Page 59 - Jewish Book Annual Volume 41

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thinking: The notion o f the “fantastic” in literature and o f the
rela ted notions o f the “marvelous” and the “merely supe rn a tu ­
ral.”11 Imagine tha t you are sitting in your office at the university
with your back to an open door. A pu tr id odo r o f ro tten eggs
begins to permeate the hallway, as you perceive out o f the corner
o f your eye, passing by the doorway, a sinister-looking fellow with
what appear to be horns on his head and a long forked tail. T h e re
are two possible explanations for this scenario: 1. It is Satan him ­
self. 2. It is the notoriously unkemp t conduc tor o f the university’s
symphony orchestra — disheveled hair pointing in all directions,
the flaps o f his tails flying wildly in the air — as he hurries from his
wife’s chemistry lab (the odo r o f decay was “really” that o f hyd ro ­
gen sulfide) to the symphony hall. I f the na r ra to r o f this scenario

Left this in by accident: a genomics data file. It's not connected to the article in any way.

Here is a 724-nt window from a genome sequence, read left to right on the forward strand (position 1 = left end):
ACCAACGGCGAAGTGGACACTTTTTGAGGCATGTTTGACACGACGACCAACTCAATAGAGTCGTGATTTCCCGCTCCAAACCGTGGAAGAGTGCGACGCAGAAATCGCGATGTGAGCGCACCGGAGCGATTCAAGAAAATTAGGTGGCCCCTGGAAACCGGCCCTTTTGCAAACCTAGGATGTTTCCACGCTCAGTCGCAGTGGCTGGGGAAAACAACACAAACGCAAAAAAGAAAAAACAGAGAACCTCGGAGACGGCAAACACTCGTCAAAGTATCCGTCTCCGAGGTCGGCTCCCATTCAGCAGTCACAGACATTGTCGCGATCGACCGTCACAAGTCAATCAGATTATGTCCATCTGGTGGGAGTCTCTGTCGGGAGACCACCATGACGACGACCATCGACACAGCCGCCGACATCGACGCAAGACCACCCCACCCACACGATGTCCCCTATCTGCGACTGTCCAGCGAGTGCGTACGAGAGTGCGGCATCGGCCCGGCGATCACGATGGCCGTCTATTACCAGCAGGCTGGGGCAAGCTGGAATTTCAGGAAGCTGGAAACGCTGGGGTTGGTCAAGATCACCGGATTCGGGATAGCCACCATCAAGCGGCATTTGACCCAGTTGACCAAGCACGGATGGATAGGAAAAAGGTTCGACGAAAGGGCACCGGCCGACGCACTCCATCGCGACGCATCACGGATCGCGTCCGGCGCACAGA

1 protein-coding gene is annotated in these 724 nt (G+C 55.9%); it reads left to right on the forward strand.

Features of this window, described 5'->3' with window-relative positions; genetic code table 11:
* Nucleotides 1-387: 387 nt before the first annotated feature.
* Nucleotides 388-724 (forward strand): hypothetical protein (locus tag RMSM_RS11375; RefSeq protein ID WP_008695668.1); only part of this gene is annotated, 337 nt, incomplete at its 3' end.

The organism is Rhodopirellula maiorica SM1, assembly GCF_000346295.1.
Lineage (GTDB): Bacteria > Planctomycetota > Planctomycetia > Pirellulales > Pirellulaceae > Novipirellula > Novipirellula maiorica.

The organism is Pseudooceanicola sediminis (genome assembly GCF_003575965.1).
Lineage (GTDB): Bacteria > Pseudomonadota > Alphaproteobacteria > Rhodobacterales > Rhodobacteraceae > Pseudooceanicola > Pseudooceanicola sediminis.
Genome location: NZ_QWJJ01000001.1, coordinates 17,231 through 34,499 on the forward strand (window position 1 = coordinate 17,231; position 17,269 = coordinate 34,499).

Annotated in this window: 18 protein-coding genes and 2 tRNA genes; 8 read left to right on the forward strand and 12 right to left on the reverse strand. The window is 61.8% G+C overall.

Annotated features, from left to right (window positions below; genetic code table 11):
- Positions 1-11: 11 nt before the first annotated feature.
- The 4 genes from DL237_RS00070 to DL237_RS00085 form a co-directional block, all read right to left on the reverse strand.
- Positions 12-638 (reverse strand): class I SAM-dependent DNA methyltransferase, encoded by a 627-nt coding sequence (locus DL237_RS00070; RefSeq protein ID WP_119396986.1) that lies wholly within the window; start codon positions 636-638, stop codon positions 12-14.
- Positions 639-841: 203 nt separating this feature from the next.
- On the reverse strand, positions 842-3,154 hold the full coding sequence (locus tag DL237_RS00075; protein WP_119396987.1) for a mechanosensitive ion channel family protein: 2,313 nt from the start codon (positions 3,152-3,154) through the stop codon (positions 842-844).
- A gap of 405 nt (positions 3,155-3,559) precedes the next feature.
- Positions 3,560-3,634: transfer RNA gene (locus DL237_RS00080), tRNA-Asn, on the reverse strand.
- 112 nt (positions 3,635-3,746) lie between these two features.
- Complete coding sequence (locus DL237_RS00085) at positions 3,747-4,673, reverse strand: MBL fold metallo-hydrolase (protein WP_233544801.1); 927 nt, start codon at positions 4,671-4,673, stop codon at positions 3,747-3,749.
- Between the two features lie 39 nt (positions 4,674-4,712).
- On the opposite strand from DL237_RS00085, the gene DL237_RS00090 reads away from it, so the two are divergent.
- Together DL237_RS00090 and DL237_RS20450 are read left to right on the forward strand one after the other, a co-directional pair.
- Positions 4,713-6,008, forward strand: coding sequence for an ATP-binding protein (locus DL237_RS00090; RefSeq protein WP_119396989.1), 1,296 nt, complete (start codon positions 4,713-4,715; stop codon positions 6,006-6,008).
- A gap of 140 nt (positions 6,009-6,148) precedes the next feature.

intends us to believe tha t the figure passing by is indeed Satan,
then we are in the world o f the merely supe rna tu ra l — “merely”
because anyone can compel belief in the superna tural. If,
however, the creator o f the fiction wishes to convey the idea that
what you though t was a superna tu ra l occurrence can be
explained rationally, then we are in the world o f the marvelous.
T he creator will make this transition from the merely supe rna tu ­
ral to the marvelous by planting the seed o f doub t in your mind,
causing you to hesitate for a more-or-less b r ief moment before
coming to a conclusion. T ha t moment o f doubt, between the
merely superna tural and the marvelous, is the domain o f the fan­
tastic. T he fantastic is not so much a literary genre as it is a
an interval between two perceptions o f reality.
It is Lieber himself who believes tha t in o rd e r to rep resen t the
full scope o f the Holocaust it is necessary to suspend time, to cre­
ate an interval. T he scenes o f the novel / play which take place in
Oxford , Moscow, Koln, Paris, and Washington, D.C., are
designed to sow the seed o f doubt, to make you hesitate: Could
H itler really be alive? Is it Satan or a mad musician? T he novel
does not take place in 1945. Nor does it take place in 1983. The
time o f the novel is an interval between these two worlds.
T he novel is both epilogue and prologue. It is a text tha t comes
af te r Auschwitz. For after Auschwitz the re can be no silence. The
event to which the work o f ar t is prologue will be determ ined in
pa r t by ou r discussion o f Auschwitz and o f the novel.
11 A seminal study on the fantastic in literature can be found in Tzvetan
Introduction a la litterature fantastique,
Paris: Seuil, 1970.